Osong Public Health Res Perspect. 2012;3(3):128-136.   Published online June 30, 2012
DOI: https://doi.org/10.1016/j.phrp.2012.07.005
  • 2,083 View
  • 15 Download
  • 10 Citations
AbstractAbstract PDF
Objective To investigate the optimal control strategy for Plasmodium vivax malaria transmission in Korea.
Methods
A Plasmodium vivax malaria transmission model with optimal control terms using a deterministic system of differential equations is presented, and analyzed mathematically and numerically.
Results
If the cost of reducing the reproduction rate of the mosquito population is more than that of prevention measures to minimize mosquito-human contacts, the control of mosquito-human contacts needs to be taken for a longer time, comparing the other situations. More knowledge about the actual effectiveness and costs of control intervention measures would give more realistic control strategies.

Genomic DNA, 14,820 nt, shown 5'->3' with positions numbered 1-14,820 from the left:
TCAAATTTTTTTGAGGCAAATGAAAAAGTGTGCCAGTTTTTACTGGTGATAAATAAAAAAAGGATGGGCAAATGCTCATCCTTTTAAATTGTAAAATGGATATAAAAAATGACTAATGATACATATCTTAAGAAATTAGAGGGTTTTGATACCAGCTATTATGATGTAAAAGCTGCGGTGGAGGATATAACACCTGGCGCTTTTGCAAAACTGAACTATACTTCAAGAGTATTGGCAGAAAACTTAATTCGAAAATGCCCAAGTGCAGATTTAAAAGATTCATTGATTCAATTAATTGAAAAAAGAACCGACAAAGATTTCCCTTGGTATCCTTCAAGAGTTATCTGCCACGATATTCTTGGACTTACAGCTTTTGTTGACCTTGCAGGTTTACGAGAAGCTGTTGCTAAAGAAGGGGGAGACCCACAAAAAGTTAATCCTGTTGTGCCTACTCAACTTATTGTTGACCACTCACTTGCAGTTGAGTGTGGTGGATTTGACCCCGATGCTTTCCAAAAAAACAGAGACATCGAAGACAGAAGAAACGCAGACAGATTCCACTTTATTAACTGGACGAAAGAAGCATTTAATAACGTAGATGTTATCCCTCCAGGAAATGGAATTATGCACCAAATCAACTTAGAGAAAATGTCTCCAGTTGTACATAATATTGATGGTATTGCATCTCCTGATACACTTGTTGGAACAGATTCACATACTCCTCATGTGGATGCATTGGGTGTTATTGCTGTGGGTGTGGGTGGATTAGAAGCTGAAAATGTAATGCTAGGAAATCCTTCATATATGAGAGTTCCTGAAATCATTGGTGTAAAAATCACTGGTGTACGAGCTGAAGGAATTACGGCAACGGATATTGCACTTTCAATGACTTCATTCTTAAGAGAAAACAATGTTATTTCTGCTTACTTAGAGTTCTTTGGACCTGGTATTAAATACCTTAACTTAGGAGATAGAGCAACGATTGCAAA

Conclusion
Mathematical model and numerical simulations suggest that the use of mosquito-reduction strategies is more effective than personal protection in some cases but not always.

Citations

Citations to this article as recorded by  
  • Optimal control analysis of hepatocytic-erythrocytic dynamics of Plasmodium falciparum malaria
    Titus Okello Orwa, Rachel Waema Mbogo, Livingstone Serwadda Luboobi
    Infectious Disease Modelling.2022; 7(1): 82.     CrossRef
  • Effects of climate change on Plasmodium vivax malaria transmission dynamics: A mathematical modeling approach
    Jung Eun Kim, Yongin Choi, Chang Hyeong Lee
    Applied Mathematics and Computation.2019; 347: 616.     CrossRef
  • Optimal bed net use for a dengue disease model with mosquito seasonal pattern
    Bruno Buonomo, Rossella Della Marca
    Mathematical Methods in the Applied Sciences.2017;[Epub]     CrossRef
  • Optimal control in epidemiology
    Oluwaseun Sharomi, Tufail Malik
    Annals of Operations Research.2017; 251(1-2): 55.     CrossRef